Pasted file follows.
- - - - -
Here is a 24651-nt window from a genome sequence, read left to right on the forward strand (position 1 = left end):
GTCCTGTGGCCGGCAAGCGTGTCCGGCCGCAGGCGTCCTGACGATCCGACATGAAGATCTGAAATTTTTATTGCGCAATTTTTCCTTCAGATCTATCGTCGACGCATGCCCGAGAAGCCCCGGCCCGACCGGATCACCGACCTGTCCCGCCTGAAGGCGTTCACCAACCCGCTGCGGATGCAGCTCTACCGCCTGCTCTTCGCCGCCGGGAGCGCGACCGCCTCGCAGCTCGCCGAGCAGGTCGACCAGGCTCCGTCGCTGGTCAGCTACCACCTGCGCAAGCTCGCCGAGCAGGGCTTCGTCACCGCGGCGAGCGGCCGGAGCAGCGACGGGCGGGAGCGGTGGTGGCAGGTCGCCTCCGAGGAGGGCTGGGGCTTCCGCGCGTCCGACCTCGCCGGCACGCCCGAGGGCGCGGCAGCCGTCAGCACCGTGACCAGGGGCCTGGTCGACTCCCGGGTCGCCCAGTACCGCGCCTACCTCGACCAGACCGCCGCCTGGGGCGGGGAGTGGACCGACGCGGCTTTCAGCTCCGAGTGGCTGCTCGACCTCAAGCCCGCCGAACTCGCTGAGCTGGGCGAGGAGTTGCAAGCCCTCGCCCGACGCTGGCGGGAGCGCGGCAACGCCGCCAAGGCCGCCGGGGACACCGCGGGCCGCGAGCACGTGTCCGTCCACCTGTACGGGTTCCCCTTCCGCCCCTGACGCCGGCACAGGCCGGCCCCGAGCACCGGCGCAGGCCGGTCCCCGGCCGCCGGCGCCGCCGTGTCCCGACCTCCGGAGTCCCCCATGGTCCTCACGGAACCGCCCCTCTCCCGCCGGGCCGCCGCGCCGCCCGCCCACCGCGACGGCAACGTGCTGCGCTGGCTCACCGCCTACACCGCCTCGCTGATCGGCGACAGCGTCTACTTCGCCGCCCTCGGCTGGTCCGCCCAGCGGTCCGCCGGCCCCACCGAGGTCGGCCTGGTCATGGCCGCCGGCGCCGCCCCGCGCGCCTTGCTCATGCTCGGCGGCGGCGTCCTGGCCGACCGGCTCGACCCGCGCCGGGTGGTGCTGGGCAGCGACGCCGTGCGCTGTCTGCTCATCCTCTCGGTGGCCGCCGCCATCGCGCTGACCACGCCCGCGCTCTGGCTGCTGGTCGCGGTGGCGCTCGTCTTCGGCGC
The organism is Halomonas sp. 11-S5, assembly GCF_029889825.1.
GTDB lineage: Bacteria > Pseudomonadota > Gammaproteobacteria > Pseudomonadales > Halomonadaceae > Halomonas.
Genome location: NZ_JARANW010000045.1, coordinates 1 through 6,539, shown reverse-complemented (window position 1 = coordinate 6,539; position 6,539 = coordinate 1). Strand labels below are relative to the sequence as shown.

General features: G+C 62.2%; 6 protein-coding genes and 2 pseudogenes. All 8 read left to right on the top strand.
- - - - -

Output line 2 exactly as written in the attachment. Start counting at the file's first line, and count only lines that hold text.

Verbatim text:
GTCCTGTGGCCGGCAAGCGTGTCCGGCCGCAGGCGTCCTGACGATCCGACATGAAGATCTGAAATTTTTATTGCGCAATTTTTCCTTCAGATCTATCGTCGACGCATGCCCGAGAAGCCCCGGCCCGACCGGATCACCGACCTGTCCCGCCTGAAGGCGTTCACCAACCCGCTGCGGATGCAGCTCTACCGCCTGCTCTTCGCCGCCGGGAGCGCGACCGCCTCGCAGCTCGCCGAGCAGGTCGACCAGGCTCCGTCGCTGGTCAGCTACCACCTGCGCAAGCTCGCCGAGCAGGGCTTCGTCACCGCGGCGAGCGGCCGGAGCAGCGACGGGCGGGAGCGGTGGTGGCAGGTCGCCTCCGAGGAGGGCTGGGGCTTCCGCGCGTCCGACCTCGCCGGCACGCCCGAGGGCGCGGCAGCCGTCAGCACCGTGACCAGGGGCCTGGTCGACTCCCGGGTCGCCCAGTACCGCGCCTACCTCGACCAGACCGCCGCCTGGGGCGGGGAGTGGACCGACGCGGCTTTCAGCTCCGAGTGGCTGCTCGACCTCAAGCCCGCCGAACTCGCTGAGCTGGGCGAGGAGTTGCAAGCCCTCGCCCGACGCTGGCGGGAGCGCGGCAACGCCGCCAAGGCCGCCGGGGACACCGCGGGCCGCGAGCACGTGTCCGTCCACCTGTACGGGTTCCCCTTCCGCCCCTGACGCCGGCACAGGCCGGCCCCGAGCACCGGCGCAGGCCGGTCCCCGGCCGCCGGCGCCGCCGTGTCCCGACCTCCGGAGTCCCCCATGGTCCTCACGGAACCGCCCCTCTCCCGCCGGGCCGCCGCGCCGCCCGCCCACCGCGACGGCAACGTGCTGCGCTGGCTCACCGCCTACACCGCCTCGCTGATCGGCGACAGCGTCTACTTCGCCGCCCTCGGCTGGTCCGCCCAGCGGTCCGCCGGCCCCACCGAGGTCGGCCTGGTCATGGCCGCCGGCGCCGCCCCGCGCGCCTTGCTCATGCTCGGCGGCGGCGTCCTGGCCGACCGGCTCGACCCGCGCCGGGTGGTGCTGGGCAGCGACGCCGTGCGCTGTCTGCTCATCCTCTCGGTGGCCGCCGCCATCGCGCTGACCACGCCCGCGCTCTGGCTGCTGGTCGCGGTGGCGCTCGTCTTCGGCGC